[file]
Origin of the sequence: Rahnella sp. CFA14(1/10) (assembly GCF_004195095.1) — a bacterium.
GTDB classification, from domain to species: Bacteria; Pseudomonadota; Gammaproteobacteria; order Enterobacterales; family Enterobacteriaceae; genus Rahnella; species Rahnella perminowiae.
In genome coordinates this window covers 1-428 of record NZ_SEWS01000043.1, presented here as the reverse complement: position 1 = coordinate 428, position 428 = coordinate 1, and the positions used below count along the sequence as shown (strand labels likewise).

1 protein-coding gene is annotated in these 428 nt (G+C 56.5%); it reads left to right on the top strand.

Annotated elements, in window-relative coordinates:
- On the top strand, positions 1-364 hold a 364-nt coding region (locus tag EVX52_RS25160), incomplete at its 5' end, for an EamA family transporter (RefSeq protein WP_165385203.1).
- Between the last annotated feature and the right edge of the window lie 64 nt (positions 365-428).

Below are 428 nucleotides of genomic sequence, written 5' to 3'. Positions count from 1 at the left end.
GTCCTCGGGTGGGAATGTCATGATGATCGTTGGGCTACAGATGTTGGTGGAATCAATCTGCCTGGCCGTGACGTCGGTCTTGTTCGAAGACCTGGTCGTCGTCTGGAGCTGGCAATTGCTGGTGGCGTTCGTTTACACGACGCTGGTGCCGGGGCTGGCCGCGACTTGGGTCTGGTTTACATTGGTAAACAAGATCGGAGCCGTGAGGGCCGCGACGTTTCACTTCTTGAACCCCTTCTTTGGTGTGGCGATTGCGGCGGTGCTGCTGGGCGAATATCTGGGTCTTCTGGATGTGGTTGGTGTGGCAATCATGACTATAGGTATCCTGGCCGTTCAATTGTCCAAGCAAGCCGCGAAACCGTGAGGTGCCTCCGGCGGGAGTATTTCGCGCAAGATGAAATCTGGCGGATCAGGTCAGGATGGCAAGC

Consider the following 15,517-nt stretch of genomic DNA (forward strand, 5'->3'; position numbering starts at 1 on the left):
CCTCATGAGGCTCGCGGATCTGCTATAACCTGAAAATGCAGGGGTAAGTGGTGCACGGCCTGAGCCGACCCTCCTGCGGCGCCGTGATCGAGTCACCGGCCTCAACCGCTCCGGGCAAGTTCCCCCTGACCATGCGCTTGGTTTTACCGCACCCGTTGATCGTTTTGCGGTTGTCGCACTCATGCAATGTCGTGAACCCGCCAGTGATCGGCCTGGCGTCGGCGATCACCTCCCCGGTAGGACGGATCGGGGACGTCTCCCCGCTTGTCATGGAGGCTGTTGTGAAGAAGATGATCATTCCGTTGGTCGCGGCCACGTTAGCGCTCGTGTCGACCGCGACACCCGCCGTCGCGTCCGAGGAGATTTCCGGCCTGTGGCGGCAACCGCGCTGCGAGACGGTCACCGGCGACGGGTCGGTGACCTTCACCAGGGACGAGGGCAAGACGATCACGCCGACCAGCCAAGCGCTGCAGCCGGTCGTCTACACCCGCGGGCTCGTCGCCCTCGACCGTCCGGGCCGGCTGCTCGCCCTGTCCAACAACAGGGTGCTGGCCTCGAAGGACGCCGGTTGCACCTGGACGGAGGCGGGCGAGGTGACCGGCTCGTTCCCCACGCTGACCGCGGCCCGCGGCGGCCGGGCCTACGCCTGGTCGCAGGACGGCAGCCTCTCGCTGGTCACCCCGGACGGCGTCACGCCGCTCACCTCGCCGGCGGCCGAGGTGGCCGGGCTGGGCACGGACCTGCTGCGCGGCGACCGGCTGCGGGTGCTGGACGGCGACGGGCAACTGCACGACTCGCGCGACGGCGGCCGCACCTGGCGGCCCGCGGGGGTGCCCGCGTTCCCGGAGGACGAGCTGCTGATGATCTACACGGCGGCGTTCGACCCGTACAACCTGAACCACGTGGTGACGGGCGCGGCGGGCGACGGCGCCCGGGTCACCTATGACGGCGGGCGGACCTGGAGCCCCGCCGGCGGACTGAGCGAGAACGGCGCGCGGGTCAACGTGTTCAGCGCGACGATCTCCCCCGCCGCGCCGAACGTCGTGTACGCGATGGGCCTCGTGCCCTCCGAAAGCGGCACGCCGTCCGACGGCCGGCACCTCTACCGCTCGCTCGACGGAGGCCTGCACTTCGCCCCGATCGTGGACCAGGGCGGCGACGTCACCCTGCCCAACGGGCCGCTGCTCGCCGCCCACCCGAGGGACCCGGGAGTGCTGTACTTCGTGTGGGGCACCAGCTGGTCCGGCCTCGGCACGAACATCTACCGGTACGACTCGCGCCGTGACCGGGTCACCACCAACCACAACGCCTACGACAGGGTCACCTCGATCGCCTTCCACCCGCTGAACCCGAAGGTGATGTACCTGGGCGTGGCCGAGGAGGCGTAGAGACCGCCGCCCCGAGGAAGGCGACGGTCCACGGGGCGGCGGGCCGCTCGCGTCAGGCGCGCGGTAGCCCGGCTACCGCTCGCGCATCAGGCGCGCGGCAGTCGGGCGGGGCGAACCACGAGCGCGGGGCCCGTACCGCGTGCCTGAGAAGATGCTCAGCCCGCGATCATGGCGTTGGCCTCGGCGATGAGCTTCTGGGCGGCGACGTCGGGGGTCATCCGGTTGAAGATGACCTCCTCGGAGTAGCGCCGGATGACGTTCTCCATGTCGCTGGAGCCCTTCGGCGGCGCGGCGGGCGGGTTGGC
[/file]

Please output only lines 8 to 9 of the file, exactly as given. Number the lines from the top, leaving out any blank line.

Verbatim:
Below are 428 nucleotides of genomic sequence, written 5' to 3'. Positions count from 1 at the left end.
GTCCTCGGGTGGGAATGTCATGATGATCGTTGGGCTACAGATGTTGGTGGAATCAATCTGCCTGGCCGTGACGTCGGTCTTGTTCGAAGACCTGGTCGTCGTCTGGAGCTGGCAATTGCTGGTGGCGTTCGTTTACACGACGCTGGTGCCGGGGCTGGCCGCGACTTGGGTCTGGTTTACATTGGTAAACAAGATCGGAGCCGTGAGGGCCGCGACGTTTCACTTCTTGAACCCCTTCTTTGGTGTGGCGATTGCGGCGGTGCTGCTGGGCGAATATCTGGGTCTTCTGGATGTGGTTGGTGTGGCAATCATGACTATAGGTATCCTGGCCGTTCAATTGTCCAAGCAAGCCGCGAAACCGTGAGGTGCCTCCGGCGGGAGTATTTCGCGCAAGATGAAATCTGGCGGATCAGGTCAGGATGGCAAGC